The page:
A lecture, the old joke goes, is the process by which the teacher's notes become the student's notes, without passing through the mind of either. We law teachers try hard to avoid this. We try to teach our students to think critically, to struggle with the material, to challenge preconceptions and conventional wisdom -- the courts', the students' own, and (unfortunately rarest of all) the Framers'.
The Second Amendment, with its odd political valences, with its sparse and inconclusive Supreme Court case law, with its connections to both the structural provisions and other rights provisions, and with its downright scary implications, is a powerful tool for this purpose. Some call it a "palladium of liberty," 89 others a "dangerous anachronism." 90 Some see it as protection for a "fundamental right," 91 others as a "nulli[ty]," 92 a provision with "no real meaning" that Madison used to "do in the Antifederalists with sweet talk." 93 It arouses passionate debate even among the general public, probably even more than the Free Speech Clause or the Free Exercise Clause do. It should arouse similar passions among your students. Better yet, it might even arouse thought.
* Copyright 1998 by Eugene Volokh, Robert J. Cottrol, Sanford Levinson, L.A. Powe, Jr., and Glenn Harlan Reynolds. Eugene Volokh (firstname.lastname@example.org) is Acting Professor of Law, UCLA Law School. Robert J. Cottrol is Professor of Law and History and Harold Paul Green Research Professor of Law, George Washington University. Sanford Levinson is W. St. John Garwood and W. St. John Garwood Jr. Regents Chair in Law, University of Texas Law School. L.A. Powe, Jr. is Anne Green Regents Chair, University of Texas Law School. Glenn Harlan Reynolds is Professor of Law, University of Tennessee.
1. See Jack M. Balkin & Sanford Levinson, The Canons of Constitutional Law, 111 Harv. L. Rev. 963, 977 (1998).
2. Some con law casebooks have in fact begun to include the Second Amendment, mostly in the last few years. See, e.g., Paul Brest & Sanford Levinson, Processes of Constitutional Decisionmaking 550-54 (3d ed. 1992); David Crump, Eugene Gressman & David S. Day, Cases and Materials on Constitutional Law 1073-77 (3d ed. 1988); Daniel A. Farber, William N. Eskridge, Jr. & Philip P. Frickey, Constitutional Law 416-18 (2d ed. 1998); Geoffrey R. Stone, Louis M. Seidman, Cass R. Sunstein, Mark V. Tushnet, Constitutional Law 38, 53-54 (3d ed. Supp. 1997).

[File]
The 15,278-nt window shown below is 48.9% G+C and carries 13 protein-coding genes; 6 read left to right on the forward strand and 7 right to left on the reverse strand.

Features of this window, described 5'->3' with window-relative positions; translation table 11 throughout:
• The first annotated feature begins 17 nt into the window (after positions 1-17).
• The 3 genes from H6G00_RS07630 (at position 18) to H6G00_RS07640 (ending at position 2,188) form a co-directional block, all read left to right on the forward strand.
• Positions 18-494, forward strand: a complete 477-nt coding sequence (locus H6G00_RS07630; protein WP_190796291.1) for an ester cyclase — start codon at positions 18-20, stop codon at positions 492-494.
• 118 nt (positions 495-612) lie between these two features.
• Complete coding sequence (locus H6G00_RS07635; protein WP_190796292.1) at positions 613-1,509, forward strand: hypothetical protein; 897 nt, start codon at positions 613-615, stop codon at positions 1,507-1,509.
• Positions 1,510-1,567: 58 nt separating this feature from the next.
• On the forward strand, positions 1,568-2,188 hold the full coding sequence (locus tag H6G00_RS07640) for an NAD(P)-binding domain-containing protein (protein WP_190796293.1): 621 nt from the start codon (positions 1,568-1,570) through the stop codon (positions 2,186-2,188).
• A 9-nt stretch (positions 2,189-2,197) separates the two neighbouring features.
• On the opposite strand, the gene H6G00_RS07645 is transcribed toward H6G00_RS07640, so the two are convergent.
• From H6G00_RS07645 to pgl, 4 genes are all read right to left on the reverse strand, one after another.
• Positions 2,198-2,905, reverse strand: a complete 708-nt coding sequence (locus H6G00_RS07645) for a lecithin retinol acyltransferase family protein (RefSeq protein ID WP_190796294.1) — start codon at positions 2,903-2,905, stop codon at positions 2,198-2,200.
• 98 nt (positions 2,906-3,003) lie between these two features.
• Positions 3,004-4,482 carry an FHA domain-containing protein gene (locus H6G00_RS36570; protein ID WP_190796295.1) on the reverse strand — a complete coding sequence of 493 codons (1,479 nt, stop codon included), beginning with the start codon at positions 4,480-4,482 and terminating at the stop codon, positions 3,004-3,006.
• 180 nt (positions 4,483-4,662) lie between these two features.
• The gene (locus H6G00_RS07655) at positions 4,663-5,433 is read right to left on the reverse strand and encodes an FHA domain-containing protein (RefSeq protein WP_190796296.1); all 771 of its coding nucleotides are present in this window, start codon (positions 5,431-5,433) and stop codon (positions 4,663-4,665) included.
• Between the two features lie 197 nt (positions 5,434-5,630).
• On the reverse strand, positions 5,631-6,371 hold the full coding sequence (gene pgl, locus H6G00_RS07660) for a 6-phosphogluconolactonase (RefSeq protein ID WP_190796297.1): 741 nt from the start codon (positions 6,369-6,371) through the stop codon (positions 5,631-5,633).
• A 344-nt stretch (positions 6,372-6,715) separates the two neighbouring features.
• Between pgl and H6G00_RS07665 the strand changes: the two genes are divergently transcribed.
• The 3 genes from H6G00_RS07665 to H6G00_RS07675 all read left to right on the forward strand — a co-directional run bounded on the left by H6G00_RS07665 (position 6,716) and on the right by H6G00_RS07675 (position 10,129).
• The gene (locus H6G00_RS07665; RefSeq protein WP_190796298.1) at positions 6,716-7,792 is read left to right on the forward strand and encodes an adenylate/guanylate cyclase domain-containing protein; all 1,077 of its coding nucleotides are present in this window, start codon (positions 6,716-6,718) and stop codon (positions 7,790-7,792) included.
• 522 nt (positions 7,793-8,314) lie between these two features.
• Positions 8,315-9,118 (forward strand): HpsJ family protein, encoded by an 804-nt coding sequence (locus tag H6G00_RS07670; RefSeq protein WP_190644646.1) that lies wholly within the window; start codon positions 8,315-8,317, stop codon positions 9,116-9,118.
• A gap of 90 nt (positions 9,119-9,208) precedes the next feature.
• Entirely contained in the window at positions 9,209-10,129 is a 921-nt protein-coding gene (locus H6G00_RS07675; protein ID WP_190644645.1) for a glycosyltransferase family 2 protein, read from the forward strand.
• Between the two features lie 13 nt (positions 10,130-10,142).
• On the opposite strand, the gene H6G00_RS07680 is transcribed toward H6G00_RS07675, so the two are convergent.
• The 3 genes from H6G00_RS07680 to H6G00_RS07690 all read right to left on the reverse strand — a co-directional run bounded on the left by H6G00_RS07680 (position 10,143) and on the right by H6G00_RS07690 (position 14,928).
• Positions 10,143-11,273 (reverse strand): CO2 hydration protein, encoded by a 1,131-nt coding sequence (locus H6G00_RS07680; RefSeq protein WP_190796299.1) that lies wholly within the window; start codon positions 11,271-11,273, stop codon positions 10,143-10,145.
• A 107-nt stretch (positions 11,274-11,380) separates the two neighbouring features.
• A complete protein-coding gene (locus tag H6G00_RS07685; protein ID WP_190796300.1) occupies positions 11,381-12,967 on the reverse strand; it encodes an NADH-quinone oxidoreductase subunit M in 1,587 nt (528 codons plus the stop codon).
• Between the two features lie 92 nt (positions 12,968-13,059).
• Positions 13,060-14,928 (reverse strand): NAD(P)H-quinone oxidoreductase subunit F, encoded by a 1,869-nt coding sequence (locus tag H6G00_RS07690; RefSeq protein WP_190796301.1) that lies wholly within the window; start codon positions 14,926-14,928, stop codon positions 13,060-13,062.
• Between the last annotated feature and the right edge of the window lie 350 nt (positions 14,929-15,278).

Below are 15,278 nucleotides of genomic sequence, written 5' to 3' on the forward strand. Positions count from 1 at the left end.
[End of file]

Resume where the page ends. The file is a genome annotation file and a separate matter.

3. See Philip Bobbitt, Constitutional Interpretation (1991) (giving a morphology of interpretive "modalities").
4. See, e.g., State v. Gunwall, 106 Wash. 2d 54, 58 (1986) (stating that litigants who want to argue that a state constitutional provision provides more protection than the corresponding federal provision must discuss "(1) the textual language; (2) differences in the texts; (3) constitutional history; (4) preexisting state law; (5) structural differences; and (6) matters of particular state or local concern").
5. Cf. N.H. Proposed House Joint Resolution 3 (proposing "That the [New Hampshire] attorney general be required to bring suit against the United States Government for violations of the United States Constitution and the New Hampshire constitution in enacting the assault weapons ban, which prevents United States citizens from owning military firearms.").
6. Schaefer v. United States, 251 U.S. 466, 477 (1920) (holding that the First Amendment didn't protect publication of false war reports).
7. Joseph Story, Familiar Exposition of the Constitution of the United States § 451 (1840); see also id. § 450 (discussing the right as a "powerful check upon the designs of ambitious men," and a means of preventing "tyrants [from] accomplish[ing] their purposes").
8. 1 Sir William Blackstone, Commentaries on the Laws of England §§ 143-144, at 93 (Thomas M. Cooley ed. 1884).
9. New: Ill. Const. art. I, § 22 (1970); Va. Const. art. I, § 13 (1971); Nev. Const. art. I, § 11(1) (1982); N.H. Const. pt. 1, art. 2-a (1982); N.D. Const. art. I, § 1 (1984); W. Va. Const. art. III, § 22 (1986); Del. Const. art. I, § 20 (1987); Neb. Const. art. I, § 1 (1988).